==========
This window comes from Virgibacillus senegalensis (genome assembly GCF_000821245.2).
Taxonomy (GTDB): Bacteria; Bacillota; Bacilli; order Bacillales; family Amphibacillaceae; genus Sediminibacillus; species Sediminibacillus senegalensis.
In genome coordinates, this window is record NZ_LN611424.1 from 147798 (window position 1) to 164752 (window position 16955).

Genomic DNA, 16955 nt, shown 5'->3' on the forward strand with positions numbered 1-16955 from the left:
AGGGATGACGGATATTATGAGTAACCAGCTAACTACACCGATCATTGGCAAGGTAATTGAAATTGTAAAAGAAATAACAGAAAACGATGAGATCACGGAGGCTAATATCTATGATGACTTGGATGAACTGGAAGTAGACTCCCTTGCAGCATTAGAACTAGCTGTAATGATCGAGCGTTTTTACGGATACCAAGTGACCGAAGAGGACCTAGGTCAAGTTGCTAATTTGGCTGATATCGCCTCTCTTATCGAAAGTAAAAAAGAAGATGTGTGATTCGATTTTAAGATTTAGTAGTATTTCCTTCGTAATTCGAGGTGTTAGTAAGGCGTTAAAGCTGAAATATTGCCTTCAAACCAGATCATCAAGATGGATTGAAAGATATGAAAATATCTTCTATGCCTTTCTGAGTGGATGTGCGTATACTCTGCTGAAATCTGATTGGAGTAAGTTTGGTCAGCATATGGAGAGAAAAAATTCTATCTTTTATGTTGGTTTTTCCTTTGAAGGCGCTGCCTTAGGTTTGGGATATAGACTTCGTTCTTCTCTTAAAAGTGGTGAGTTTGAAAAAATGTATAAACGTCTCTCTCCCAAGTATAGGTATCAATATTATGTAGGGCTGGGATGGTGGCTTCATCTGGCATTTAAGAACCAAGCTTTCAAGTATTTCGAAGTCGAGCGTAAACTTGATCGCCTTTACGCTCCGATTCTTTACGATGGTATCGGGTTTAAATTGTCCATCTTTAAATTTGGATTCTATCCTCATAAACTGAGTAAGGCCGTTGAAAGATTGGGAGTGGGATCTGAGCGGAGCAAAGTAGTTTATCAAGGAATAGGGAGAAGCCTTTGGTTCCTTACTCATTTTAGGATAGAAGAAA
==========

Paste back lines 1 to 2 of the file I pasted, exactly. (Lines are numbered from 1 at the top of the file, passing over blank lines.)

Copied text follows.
This window comes from Virgibacillus senegalensis (genome assembly GCF_000821245.2).
Taxonomy (GTDB): Bacteria; Bacillota; Bacilli; order Bacillales; family Amphibacillaceae; genus Sediminibacillus; species Sediminibacillus senegalensis.